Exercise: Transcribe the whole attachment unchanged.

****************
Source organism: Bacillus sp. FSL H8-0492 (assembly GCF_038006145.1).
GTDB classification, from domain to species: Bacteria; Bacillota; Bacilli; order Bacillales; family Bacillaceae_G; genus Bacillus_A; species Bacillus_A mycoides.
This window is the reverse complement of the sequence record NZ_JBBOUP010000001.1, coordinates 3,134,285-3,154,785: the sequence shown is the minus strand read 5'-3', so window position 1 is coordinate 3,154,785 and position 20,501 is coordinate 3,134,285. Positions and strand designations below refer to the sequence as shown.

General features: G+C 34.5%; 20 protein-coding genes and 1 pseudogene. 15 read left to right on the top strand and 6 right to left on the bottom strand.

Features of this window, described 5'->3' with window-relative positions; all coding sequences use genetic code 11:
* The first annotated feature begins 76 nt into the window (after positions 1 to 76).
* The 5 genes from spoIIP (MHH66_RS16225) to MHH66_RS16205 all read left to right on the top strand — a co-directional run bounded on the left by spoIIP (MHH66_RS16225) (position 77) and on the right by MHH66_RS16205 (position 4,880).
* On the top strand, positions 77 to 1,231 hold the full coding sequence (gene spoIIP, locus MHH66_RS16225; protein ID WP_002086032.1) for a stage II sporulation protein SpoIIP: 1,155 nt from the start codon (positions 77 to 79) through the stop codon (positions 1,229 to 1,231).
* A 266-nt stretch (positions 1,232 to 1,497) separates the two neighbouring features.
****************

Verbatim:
Source organism: Bacillus sp. FSL H8-0492 (assembly GCF_038006145.1).
GTDB classification, from domain to species: Bacteria; Bacillota; Bacilli; order Bacillales; family Bacillaceae_G; genus Bacillus_A; species Bacillus_A mycoides.
This window is the reverse complement of the sequence record NZ_JBBOUP010000001.1, coordinates 3,134,285-3,154,785: the sequence shown is the minus strand read 5'-3', so window position 1 is coordinate 3,154,785 and position 20,501 is coordinate 3,134,285. Positions and strand designations below refer to the sequence as shown.

General features: G+C 34.5%; 20 protein-coding genes and 1 pseudogene. 15 read left to right on the top strand and 6 right to left on the bottom strand.

Features of this window, described 5'->3' with window-relative positions; all coding sequences use genetic code 11:
* The first annotated feature begins 76 nt into the window (after positions 1 to 76).
* The 5 genes from spoIIP (MHH66_RS16225) to MHH66_RS16205 all read left to right on the top strand — a co-directional run bounded on the left by spoIIP (MHH66_RS16225) (position 77) and on the right by MHH66_RS16205 (position 4,880).
* On the top strand, positions 77 to 1,231 hold the full coding sequence (gene spoIIP, locus MHH66_RS16225; protein ID WP_002086032.1) for a stage II sporulation protein SpoIIP: 1,155 nt from the start codon (positions 77 to 79) through the stop codon (positions 1,229 to 1,231).
* A 266-nt stretch (positions 1,232 to 1,497) separates the two neighbouring features.